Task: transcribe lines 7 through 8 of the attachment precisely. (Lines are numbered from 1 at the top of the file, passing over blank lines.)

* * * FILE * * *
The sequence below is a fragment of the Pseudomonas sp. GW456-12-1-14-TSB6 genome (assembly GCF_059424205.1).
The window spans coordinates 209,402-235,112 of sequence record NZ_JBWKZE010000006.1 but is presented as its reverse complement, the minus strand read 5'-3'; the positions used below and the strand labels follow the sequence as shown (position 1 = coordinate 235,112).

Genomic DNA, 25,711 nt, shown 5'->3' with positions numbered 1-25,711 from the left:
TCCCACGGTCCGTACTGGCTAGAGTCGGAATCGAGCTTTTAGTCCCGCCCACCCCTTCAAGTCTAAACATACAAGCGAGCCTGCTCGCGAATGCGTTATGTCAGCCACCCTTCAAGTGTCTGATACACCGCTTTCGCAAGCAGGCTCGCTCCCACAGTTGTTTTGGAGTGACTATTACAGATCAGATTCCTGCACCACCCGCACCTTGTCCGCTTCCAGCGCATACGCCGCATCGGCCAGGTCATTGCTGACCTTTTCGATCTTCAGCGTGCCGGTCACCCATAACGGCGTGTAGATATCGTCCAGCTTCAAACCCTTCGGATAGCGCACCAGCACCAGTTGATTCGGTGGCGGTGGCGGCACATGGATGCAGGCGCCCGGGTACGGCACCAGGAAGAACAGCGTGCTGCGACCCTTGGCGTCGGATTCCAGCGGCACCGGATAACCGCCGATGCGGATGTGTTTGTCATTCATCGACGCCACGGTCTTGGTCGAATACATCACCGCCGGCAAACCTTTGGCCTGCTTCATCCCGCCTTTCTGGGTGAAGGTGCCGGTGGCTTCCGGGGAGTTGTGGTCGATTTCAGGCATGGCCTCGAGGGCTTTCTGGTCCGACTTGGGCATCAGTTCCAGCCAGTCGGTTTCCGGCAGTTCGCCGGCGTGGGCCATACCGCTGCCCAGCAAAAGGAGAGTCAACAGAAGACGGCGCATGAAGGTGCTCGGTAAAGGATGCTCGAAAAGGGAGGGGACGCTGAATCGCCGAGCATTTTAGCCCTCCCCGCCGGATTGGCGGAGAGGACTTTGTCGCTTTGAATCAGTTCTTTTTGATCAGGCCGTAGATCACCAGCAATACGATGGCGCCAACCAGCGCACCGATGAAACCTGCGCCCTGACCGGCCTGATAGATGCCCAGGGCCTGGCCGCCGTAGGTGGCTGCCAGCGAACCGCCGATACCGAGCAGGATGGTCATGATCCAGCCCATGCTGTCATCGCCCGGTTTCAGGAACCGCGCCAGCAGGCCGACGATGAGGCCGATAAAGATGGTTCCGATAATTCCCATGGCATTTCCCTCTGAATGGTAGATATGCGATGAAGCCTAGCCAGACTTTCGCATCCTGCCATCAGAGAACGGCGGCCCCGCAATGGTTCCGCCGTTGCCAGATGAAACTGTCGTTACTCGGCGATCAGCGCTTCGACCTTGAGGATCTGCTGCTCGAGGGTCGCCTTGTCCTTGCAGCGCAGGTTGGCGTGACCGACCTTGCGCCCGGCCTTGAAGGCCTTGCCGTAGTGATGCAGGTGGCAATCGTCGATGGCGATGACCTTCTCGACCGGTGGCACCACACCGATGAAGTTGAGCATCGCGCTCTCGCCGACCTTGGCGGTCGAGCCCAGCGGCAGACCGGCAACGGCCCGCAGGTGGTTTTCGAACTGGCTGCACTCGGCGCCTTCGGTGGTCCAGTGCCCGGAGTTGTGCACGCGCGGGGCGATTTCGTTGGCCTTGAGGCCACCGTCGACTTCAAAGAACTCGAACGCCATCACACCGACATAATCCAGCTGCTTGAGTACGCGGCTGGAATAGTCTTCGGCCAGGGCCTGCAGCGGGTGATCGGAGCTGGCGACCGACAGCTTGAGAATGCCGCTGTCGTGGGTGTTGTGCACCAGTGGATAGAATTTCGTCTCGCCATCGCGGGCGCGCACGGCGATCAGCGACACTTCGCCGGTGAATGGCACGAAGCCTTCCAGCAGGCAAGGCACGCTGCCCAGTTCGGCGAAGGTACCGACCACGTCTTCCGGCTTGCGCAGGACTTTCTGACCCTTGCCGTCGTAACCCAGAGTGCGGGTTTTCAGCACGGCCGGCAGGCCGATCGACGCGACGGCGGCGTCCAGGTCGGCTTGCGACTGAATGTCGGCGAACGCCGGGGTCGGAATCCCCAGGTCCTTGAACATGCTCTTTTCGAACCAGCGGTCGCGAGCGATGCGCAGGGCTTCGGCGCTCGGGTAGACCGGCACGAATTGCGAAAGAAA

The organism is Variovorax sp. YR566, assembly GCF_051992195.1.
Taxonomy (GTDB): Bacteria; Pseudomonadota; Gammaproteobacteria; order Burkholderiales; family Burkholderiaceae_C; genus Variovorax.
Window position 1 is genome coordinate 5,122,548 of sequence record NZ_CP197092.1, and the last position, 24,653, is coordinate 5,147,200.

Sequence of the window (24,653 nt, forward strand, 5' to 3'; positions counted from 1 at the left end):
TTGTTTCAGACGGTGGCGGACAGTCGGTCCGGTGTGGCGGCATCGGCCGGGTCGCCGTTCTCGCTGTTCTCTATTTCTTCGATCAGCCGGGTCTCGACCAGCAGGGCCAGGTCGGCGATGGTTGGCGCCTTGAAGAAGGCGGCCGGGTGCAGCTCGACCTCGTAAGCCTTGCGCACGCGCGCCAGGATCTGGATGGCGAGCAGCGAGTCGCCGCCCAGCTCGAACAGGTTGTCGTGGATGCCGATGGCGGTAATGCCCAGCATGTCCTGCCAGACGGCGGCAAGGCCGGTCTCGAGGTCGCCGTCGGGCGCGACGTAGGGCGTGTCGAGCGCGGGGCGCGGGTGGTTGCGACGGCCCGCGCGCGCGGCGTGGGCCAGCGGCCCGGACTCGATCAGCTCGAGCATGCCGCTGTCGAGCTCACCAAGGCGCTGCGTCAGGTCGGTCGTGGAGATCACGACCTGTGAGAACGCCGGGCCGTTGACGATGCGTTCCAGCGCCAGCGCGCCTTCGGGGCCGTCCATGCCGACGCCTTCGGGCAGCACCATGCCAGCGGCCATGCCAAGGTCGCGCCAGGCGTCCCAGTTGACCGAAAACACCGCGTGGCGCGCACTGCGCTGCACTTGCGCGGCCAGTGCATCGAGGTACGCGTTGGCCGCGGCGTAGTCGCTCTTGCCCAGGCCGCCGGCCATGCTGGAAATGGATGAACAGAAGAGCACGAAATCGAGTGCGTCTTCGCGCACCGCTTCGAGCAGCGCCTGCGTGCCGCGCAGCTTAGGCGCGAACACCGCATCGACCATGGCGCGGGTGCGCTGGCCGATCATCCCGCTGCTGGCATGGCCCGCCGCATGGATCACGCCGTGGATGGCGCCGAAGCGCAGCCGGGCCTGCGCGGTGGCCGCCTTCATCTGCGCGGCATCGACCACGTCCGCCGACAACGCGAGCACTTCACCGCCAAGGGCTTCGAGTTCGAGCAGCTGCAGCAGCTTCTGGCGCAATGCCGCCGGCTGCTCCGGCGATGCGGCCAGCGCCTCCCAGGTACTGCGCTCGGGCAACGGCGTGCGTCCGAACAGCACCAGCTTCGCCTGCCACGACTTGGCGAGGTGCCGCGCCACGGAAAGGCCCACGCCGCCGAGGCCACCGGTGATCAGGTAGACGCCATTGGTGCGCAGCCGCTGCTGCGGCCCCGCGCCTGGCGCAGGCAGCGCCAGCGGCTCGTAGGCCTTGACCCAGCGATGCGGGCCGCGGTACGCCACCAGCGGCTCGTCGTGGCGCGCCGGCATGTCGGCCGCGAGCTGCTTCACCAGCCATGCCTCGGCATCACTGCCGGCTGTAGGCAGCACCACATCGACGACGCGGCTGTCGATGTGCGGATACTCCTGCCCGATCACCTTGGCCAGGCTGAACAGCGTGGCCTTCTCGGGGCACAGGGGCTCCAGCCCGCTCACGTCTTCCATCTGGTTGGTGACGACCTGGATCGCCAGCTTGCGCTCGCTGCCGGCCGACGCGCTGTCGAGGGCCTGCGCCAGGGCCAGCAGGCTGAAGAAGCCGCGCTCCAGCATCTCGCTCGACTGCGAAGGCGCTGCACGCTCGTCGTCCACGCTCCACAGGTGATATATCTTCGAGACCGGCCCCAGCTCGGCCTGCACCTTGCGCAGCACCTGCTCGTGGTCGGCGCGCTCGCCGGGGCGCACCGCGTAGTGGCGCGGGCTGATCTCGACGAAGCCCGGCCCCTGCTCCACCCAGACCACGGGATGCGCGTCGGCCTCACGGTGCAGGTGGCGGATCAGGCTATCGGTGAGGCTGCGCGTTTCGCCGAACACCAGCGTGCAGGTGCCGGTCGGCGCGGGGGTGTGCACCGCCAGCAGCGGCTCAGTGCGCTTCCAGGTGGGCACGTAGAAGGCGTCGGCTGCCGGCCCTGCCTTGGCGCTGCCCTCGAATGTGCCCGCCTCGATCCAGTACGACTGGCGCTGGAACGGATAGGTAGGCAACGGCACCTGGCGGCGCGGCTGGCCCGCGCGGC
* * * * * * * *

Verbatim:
Window position 1 is genome coordinate 5,122,548 of sequence record NZ_CP197092.1, and the last position, 24,653, is coordinate 5,147,200.

Sequence of the window (24,653 nt, forward strand, 5' to 3'; positions counted from 1 at the left end):